Security has always been one of the hallmarks of VDI and one of the big reasons for utilizing it. However, now VDI isn’t just about keeping sensitive data from leaving the network, it’s also about mitigating external threats. With the latest generation of VDI you can easily utilize methods of authentication like biometric authentication to ensure the user gaining access to the device is not only the correct user but one physically present. Additionally, administrators can enable or disable hardware features on the thin client that may be considered points of vulnerability like Bluetooth, Wi-Fi or USB. Many of these security features are thanks to companies like Dell who have their own hardened operating systems like ThinOS and ThinLinux which run on the Wyse 3040.

As external actors become a continued threat to sensitive data, VDI will continue to offer the most secure client computing environment for CIOs. However, some of objections in the past have been around performance, cost, compatibility and user experience and the new Wyse 3040 helps to address some of those concerns.

VDI is more accessible than ever before

With devices like the Wyse 3040, enterprises now have VDI options that include Citrix XenDesktop, VMware Horizon and Amazon WorkSpaces. This is thanks to the Wyse 3040 supporting both Dell’s own ThinOS and ThinLinux which make compatibility and security easier.

The Wyse 3040 offers the best entry-level VDI experience that I have ever used before. It blurs the line between entry-level and mainstream VDI solutions which can cost significantly more per user and does so while bringing down cost of ownership. The Wyse 3040 is the company’s smallest and most efficient thin client solution which means that it takes up less space than ever before and does so with even less power, making end-user power consumption a thing of the past. Even though the Wyse 3040 is so small and efficient, it still delivers a quality user experience with dual monitors and plenty of I/O that would make most users unaware that they are even using a VDI system.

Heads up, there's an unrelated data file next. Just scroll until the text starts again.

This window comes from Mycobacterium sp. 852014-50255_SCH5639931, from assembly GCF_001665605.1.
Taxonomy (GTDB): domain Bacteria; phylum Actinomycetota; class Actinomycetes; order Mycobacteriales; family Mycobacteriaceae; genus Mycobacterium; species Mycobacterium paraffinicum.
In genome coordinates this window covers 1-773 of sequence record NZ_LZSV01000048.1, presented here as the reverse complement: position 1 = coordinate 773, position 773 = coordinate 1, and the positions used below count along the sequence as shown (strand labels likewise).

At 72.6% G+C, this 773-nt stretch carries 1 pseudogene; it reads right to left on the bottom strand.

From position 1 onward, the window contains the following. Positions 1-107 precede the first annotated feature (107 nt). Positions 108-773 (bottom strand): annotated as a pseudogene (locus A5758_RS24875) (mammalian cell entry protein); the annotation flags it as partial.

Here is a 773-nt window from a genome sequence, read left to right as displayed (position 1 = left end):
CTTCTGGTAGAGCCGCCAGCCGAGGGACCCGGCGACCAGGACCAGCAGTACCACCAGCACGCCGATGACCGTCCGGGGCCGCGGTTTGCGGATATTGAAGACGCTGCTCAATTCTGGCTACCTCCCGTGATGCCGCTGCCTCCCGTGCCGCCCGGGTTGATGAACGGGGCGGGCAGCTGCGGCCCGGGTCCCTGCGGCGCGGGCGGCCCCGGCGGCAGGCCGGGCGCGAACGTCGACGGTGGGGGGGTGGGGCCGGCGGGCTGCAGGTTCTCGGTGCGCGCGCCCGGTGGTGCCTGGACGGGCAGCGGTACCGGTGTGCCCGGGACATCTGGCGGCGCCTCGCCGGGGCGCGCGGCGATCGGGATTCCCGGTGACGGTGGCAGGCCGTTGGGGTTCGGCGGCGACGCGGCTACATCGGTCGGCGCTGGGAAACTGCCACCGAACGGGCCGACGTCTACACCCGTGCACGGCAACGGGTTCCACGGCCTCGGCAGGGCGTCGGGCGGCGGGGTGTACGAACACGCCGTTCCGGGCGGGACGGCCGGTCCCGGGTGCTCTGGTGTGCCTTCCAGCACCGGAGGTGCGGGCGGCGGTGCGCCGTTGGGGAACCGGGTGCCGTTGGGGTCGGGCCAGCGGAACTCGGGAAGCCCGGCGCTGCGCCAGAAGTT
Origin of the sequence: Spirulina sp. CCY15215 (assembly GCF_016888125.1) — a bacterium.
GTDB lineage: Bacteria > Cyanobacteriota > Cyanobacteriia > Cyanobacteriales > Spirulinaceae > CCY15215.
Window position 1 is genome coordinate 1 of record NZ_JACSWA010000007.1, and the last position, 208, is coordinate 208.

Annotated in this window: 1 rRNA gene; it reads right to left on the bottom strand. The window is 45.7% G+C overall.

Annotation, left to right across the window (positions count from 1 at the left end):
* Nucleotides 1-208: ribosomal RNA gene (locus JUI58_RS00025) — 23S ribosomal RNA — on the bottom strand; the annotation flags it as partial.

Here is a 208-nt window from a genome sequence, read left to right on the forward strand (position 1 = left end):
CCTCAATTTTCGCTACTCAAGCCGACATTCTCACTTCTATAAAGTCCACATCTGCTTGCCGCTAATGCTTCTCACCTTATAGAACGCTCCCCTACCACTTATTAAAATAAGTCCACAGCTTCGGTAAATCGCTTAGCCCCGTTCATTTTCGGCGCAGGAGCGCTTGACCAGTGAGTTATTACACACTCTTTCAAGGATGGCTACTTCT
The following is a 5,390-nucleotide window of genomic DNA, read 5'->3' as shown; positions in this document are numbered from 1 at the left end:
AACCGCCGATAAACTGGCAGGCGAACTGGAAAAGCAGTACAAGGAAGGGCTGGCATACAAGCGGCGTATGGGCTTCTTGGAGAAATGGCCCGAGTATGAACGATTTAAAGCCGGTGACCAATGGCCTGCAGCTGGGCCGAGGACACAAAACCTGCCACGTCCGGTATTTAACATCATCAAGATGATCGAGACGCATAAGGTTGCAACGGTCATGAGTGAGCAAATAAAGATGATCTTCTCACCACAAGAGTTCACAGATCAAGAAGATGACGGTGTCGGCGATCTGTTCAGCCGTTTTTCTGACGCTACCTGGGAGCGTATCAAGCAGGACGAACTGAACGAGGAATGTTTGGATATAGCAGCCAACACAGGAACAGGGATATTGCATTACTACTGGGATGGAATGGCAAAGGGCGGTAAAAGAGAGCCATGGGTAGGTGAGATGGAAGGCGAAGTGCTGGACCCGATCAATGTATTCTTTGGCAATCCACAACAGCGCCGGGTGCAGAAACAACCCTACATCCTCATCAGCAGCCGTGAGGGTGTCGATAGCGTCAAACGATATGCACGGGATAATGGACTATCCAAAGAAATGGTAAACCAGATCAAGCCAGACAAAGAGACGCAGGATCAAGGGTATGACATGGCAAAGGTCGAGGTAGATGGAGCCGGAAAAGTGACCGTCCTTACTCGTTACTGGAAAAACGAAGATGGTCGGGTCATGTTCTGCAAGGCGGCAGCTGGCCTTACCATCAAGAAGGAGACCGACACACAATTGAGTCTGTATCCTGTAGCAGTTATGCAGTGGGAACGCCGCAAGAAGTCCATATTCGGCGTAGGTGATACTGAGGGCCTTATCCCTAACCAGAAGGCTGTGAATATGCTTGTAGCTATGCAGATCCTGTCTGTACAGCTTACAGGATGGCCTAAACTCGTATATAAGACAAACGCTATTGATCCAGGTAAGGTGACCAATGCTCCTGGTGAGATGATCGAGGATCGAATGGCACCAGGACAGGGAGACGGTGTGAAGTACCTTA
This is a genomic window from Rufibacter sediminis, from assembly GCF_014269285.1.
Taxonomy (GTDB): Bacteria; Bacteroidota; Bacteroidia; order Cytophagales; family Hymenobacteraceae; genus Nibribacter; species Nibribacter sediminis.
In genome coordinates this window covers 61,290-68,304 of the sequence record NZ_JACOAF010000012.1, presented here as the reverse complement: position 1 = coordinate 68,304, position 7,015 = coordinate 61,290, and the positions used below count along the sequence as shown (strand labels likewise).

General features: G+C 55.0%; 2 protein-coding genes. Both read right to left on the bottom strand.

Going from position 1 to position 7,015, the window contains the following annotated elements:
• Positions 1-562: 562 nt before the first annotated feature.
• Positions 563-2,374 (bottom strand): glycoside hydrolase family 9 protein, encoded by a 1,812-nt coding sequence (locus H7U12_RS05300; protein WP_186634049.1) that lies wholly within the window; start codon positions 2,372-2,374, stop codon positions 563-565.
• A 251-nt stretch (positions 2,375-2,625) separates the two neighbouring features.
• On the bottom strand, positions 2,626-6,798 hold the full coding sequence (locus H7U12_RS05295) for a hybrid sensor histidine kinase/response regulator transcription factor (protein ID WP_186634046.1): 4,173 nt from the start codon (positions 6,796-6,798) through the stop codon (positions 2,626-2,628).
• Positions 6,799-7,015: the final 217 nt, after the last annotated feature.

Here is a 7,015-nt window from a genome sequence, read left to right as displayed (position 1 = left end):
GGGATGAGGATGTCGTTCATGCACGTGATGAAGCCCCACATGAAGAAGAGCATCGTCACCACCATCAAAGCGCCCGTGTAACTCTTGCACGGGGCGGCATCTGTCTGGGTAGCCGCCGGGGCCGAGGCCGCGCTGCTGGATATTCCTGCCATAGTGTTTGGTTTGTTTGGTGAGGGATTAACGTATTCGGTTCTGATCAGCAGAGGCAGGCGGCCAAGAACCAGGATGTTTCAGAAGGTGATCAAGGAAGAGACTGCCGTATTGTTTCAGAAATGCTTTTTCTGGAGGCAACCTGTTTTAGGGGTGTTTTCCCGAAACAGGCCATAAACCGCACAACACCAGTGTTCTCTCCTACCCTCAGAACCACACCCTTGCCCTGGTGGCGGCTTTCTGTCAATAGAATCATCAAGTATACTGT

Dell also offers secure and easy management of thin clients through simple automatic setup, configuration and management through their Wyse Device Manager and Cloud Client Manager tools. Additionally, management can be done completely remotely since its VDI and downtime can be limited to minutes if an issue exists client-side. The Wyse ThinOS and ThinLinux offer secure hands-off device management that can be scaled from a couple to a couple thousand devices. All of this is possible at a lower cost per user than VDI has ever been able to offer in the past.

VDI and thin client are worth a second look

With these innovations in the VDI compute capabilities as well as the shrinking of thin clients while increasing their capabilities, VDI is really looking a lot more attractive. The inherent security of VDI and thin clients has only gotten stronger as threats have increased in quantity and complexity, but their performance, user experience, manageability and cost have also improved as well. With devices like the Wyse 3040, companies like Dell are helping to make VDI much more attractive for CIOs. Being able to deploy a scalable, cost-efficient and desktop-like experience across an entire enterprise without sacrificing performance or security should make VDI much more attractive to many CIOs today.